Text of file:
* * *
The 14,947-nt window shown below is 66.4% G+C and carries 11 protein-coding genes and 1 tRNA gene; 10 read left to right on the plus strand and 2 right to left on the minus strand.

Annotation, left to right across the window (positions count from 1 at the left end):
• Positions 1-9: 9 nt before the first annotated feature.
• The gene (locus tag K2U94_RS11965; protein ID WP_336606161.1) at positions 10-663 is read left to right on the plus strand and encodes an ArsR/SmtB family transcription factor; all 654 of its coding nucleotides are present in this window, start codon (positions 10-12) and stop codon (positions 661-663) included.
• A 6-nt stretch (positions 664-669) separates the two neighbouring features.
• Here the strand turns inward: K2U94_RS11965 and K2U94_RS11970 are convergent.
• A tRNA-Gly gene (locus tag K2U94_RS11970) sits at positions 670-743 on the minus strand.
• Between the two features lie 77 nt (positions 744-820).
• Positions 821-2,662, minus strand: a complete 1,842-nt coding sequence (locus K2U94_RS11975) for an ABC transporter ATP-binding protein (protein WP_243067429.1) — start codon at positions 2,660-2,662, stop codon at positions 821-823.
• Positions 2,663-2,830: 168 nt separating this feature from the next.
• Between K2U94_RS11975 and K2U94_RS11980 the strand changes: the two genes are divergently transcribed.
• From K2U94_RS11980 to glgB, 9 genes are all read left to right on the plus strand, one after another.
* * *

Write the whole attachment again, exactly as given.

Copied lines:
The 14,947-nt window shown below is 66.4% G+C and carries 11 protein-coding genes and 1 tRNA gene; 10 read left to right on the plus strand and 2 right to left on the minus strand.

Annotation, left to right across the window (positions count from 1 at the left end):
• Positions 1-9: 9 nt before the first annotated feature.
• The gene (locus tag K2U94_RS11965; protein ID WP_336606161.1) at positions 10-663 is read left to right on the plus strand and encodes an ArsR/SmtB family transcription factor; all 654 of its coding nucleotides are present in this window, start codon (positions 10-12) and stop codon (positions 661-663) included.
• A 6-nt stretch (positions 664-669) separates the two neighbouring features.
• Here the strand turns inward: K2U94_RS11965 and K2U94_RS11970 are convergent.
• A tRNA-Gly gene (locus tag K2U94_RS11970) sits at positions 670-743 on the minus strand.
• Between the two features lie 77 nt (positions 744-820).
• Positions 821-2,662, minus strand: a complete 1,842-nt coding sequence (locus K2U94_RS11975) for an ABC transporter ATP-binding protein (protein WP_243067429.1) — start codon at positions 2,660-2,662, stop codon at positions 821-823.
• Positions 2,663-2,830: 168 nt separating this feature from the next.
• Between K2U94_RS11975 and K2U94_RS11980 the strand changes: the two genes are divergently transcribed.
• From K2U94_RS11980 to glgB, 9 genes are all read left to right on the plus strand, one after another.